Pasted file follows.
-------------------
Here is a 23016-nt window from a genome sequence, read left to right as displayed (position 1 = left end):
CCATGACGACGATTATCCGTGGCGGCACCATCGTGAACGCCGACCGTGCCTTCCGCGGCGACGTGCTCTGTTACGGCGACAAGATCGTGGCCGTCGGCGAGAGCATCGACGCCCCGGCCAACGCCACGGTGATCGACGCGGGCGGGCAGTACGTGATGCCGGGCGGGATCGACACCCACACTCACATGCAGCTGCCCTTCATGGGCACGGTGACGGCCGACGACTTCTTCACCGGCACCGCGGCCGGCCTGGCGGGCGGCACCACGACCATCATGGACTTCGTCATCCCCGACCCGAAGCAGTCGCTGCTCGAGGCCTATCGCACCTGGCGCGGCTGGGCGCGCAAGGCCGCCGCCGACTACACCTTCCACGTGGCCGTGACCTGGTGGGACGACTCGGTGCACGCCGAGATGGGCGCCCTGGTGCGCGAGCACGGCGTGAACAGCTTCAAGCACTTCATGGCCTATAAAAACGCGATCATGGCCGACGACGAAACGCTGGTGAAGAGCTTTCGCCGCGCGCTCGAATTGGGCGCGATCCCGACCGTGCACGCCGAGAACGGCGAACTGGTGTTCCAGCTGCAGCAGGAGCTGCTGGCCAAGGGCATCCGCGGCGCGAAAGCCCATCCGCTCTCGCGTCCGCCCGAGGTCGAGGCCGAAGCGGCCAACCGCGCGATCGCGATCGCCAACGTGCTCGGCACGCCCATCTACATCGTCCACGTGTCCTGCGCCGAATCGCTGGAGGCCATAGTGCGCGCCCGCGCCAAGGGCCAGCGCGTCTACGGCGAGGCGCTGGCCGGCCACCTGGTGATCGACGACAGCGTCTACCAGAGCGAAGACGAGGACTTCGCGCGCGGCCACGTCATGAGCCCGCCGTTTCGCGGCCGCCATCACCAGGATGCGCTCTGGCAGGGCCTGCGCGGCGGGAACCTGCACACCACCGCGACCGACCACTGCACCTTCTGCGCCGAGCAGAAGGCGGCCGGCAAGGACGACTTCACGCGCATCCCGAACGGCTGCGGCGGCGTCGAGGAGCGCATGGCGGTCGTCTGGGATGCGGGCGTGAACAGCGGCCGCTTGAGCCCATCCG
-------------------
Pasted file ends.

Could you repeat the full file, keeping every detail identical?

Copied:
Here is a 23016-nt window from a genome sequence, read left to right as displayed (position 1 = left end):
CCATGACGACGATTATCCGTGGCGGCACCATCGTGAACGCCGACCGTGCCTTCCGCGGCGACGTGCTCTGTTACGGCGACAAGATCGTGGCCGTCGGCGAGAGCATCGACGCCCCGGCCAACGCCACGGTGATCGACGCGGGCGGGCAGTACGTGATGCCGGGCGGGATCGACACCCACACTCACATGCAGCTGCCCTTCATGGGCACGGTGACGGCCGACGACTTCTTCACCGGCACCGCGGCCGGCCTGGCGGGCGGCACCACGACCATCATGGACTTCGTCATCCCCGACCCGAAGCAGTCGCTGCTCGAGGCCTATCGCACCTGGCGCGGCTGGGCGCGCAAGGCCGCCGCCGACTACACCTTCCACGTGGCCGTGACCTGGTGGGACGACTCGGTGCACGCCGAGATGGGCGCCCTGGTGCGCGAGCACGGCGTGAACAGCTTCAAGCACTTCATGGCCTATAAAAACGCGATCATGGCCGACGACGAAACGCTGGTGAAGAGCTTTCGCCGCGCGCTCGAATTGGGCGCGATCCCGACCGTGCACGCCGAGAACGGCGAACTGGTGTTCCAGCTGCAGCAGGAGCTGCTGGCCAAGGGCATCCGCGGCGCGAAAGCCCATCCGCTCTCGCGTCCGCCCGAGGTCGAGGCCGAAGCGGCCAACCGCGCGATCGCGATCGCCAACGTGCTCGGCACGCCCATCTACATCGTCCACGTGTCCTGCGCCGAATCGCTGGAGGCCATAGTGCGCGCCCGCGCCAAGGGCCAGCGCGTCTACGGCGAGGCGCTGGCCGGCCACCTGGTGATCGACGACAGCGTCTACCAGAGCGAAGACGAGGACTTCGCGCGCGGCCACGTCATGAGCCCGCCGTTTCGCGGCCGCCATCACCAGGATGCGCTCTGGCAGGGCCTGCGCGGCGGGAACCTGCACACCACCGCGACCGACCACTGCACCTTCTGCGCCGAGCAGAAGGCGGCCGGCAAGGACGACTTCACGCGCATCCCGAACGGCTGCGGCGGCGTCGAGGAGCGCATGGCGGTCGTCTGGGATGCGGGCGTGAACAGCGGCCGCTTGAGCCCATCCG